2018 - $15,000 Sediment Removal Prevention

San Francisco Baykeeper is the only organization that regularly patrols the Bay for polluters, by both sea and air, and uses environmental laws and the latest science to hold them accountable.  

Baykeeper is a fierce champion for the Bay, monitoring the biggest threats to the Bay’s health. This can include municipal sewage outfalls, as well as government agencies and industrial operations that are out of compliance with the anti-pollution laws that keep the Bay and Bay Area communities healthy. In many cases, the polluters can be convinced to fix what isn’t working, but Baykeeper's team of scientists and attorneys is always ready to fight for the Bay in court. 

The organization was founded in 1989, and got off to a start worthy of Barbary Coast legend. A tipster called the Baykeeper hotline—which still takes calls to this day—and alerted Baykeeper about a renegade shipyard that was illegally scooping tons of toxic mud off the Bay floor and dumping it onshore. Patrolling by kayak in the dark of night, Baykeeper caught the culprits red-handed—and in the end the Bay won: The company paid stiff fines, and its officers went to jail.   

Baykeeper's recent wins for the Bay Area include securing a ban on the handling and storage of toxic coal in Richmond, which will keep more than 1 million tons of toxic coal out of the East Bay community every year. Also, Baykeeper took legal action against the US Coast Guard that secured changes in how the Coast Guard cleans its buoys, which will keep toxic heavy metals out of the Bay—and out of all the waters where the Coast Guard operates.   

Baykeeper defeated the Trump administration in 2020 when a federal judge ruled in the organization's favor in Baykeeper vs EPA to protect 1,400 acres of potential wetlands, which would also buffer South Bay communities from the destructive effects of sea level rise.

Baykeeper recognizes climate change as the greatest threat facing the San Francisco Bay today, along with consequent sea level rise. The Bay Area has a dense waterfront population, with people living next door to over 1,000 toxic industrial sites along its shore. This includes Superfund sites in Hunters Point, Alameda, Oakland, Richmond, and San Jose. These toxic sites pose eminent danger to Bay Area residents.

There is a very real possibility that during a storm, the already elevated waters of the Bay would flood toxic sites, flushing pollutants into the surrounding neighborhoods. Bay Area homes, schools, and businesses would be flooded with poison. Critical infrastructure would be under water too, including SFO and Oakland Airport, roads and freeways throughout the Bay Area, wastewater treatment facilities, and more.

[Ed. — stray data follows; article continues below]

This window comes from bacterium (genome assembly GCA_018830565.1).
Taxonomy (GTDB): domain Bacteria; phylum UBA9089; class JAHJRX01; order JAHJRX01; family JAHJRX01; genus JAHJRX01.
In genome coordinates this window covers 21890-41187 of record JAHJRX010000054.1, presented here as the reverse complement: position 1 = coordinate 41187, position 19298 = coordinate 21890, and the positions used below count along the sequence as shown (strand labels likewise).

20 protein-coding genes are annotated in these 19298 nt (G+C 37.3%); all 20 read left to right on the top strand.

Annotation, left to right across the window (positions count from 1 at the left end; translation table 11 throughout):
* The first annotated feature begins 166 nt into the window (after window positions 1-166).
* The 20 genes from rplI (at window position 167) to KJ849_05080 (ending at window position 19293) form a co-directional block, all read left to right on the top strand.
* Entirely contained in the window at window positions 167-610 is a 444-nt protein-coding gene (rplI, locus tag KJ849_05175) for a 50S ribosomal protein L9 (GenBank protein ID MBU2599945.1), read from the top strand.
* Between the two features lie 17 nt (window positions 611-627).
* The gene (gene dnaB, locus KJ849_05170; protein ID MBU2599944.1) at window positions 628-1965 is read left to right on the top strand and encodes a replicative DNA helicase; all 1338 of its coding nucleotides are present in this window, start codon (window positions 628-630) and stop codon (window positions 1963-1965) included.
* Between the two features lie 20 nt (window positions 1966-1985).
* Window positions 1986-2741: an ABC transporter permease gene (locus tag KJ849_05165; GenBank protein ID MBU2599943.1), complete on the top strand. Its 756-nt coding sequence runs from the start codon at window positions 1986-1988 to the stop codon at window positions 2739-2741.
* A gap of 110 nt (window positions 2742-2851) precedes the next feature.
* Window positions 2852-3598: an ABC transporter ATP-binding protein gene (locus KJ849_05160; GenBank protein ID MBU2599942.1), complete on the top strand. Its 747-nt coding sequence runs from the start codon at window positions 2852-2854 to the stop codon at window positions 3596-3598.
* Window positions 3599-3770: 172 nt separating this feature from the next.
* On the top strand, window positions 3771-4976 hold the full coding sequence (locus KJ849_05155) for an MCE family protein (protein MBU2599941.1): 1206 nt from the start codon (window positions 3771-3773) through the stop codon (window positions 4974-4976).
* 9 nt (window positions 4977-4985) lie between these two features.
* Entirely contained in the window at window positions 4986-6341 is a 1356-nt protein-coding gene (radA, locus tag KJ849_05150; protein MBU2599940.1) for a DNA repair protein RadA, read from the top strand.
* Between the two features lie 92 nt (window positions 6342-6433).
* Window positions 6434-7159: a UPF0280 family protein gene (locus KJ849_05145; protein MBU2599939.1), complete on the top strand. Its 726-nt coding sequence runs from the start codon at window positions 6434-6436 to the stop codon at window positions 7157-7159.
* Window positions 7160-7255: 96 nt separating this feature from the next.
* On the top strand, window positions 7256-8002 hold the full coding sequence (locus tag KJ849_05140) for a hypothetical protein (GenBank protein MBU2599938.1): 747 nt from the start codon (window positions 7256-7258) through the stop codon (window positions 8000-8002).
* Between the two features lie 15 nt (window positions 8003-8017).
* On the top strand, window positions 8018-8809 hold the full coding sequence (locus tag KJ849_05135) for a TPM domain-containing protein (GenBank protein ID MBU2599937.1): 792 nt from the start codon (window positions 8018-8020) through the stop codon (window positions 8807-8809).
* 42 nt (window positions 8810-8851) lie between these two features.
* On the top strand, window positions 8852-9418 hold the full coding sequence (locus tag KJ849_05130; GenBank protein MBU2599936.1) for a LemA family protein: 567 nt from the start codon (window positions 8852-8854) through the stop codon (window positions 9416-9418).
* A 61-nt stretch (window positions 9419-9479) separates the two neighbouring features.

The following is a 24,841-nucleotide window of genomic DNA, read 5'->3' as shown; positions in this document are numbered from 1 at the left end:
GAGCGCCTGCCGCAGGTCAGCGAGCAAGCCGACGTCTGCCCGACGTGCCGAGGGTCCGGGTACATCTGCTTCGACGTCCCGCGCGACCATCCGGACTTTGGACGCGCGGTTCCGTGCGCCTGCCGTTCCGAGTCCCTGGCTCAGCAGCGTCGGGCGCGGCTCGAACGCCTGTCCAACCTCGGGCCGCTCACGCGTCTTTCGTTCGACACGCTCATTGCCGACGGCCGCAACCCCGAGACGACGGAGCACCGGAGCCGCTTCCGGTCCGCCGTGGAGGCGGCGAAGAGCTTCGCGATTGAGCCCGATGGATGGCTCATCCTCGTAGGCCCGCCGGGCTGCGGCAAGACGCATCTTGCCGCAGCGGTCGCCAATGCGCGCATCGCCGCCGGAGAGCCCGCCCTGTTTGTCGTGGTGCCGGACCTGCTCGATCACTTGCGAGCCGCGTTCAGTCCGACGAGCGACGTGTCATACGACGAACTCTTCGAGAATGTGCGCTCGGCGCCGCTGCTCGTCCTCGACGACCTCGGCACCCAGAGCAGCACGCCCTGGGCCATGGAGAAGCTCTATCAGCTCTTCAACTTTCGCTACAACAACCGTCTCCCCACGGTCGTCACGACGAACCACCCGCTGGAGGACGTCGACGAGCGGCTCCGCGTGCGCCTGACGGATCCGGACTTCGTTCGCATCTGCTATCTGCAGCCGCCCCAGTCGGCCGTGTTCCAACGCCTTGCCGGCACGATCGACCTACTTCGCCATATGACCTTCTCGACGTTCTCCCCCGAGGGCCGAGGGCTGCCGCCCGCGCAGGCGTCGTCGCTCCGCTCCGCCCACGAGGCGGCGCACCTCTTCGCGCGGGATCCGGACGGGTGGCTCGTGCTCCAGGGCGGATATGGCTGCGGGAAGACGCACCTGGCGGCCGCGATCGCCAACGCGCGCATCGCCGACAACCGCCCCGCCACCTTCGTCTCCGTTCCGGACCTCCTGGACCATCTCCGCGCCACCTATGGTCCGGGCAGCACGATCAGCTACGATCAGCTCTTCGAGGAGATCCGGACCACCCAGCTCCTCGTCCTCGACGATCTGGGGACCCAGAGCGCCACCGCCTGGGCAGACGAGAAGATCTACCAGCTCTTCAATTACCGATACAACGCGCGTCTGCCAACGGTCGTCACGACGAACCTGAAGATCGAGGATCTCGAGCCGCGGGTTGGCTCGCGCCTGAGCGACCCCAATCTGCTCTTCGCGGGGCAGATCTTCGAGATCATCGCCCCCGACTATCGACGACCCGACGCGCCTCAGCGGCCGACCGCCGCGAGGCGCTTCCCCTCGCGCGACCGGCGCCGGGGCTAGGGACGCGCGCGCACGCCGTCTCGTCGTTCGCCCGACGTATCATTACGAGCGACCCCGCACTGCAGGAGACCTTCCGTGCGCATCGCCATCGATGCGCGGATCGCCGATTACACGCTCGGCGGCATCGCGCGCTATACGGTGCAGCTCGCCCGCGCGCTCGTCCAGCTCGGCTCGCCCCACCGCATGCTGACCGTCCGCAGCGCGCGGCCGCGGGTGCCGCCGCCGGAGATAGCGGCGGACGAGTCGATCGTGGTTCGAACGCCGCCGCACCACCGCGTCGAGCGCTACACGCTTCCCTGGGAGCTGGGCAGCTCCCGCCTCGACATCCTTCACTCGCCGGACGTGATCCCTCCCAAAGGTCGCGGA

The Bay Area needs to institute a region-wide climate adaptation plan with teeth and a timeline—a plan that also identifies and prioritizes contaminated shoreline areas and industrial sites for cleanup. 

Baykeeper's scientists and attorneys are there to help bring that plan together, and to keep an active eye out for polluters. Bayeeper fills a singular role in protecting the San Francisco Bay, the geographic feature that makes the Bay Area unique in the world. The wave that breaks against the shoreline in Tiburon is made of the same water that nourishes the wetlands of Redwood City.

Fighting for Healthy Sediment in San Francisco Bay (2018)

In order to make the Bay more resilient to climate-driven sea level rise, which could devastate San Francisco Bay shorelines and communities, the layers of sand and mud on the Bay's floor need to stay healthy. When healthy, this sediment replenishes shorelines and wetlands, providing natural protection against rising tides. But private companies, as well as federal and state agencies, have mismanaged and exploited this resource. Baykeeper, with support from the Seed Fund, uses environmental law and science to advocate for safer, state-of-the-art dredging practices, and won a landmark legal victory when the California Court of Appeal ruled that state agencies may not consider sand mining and other mining in waterways to be in the public good.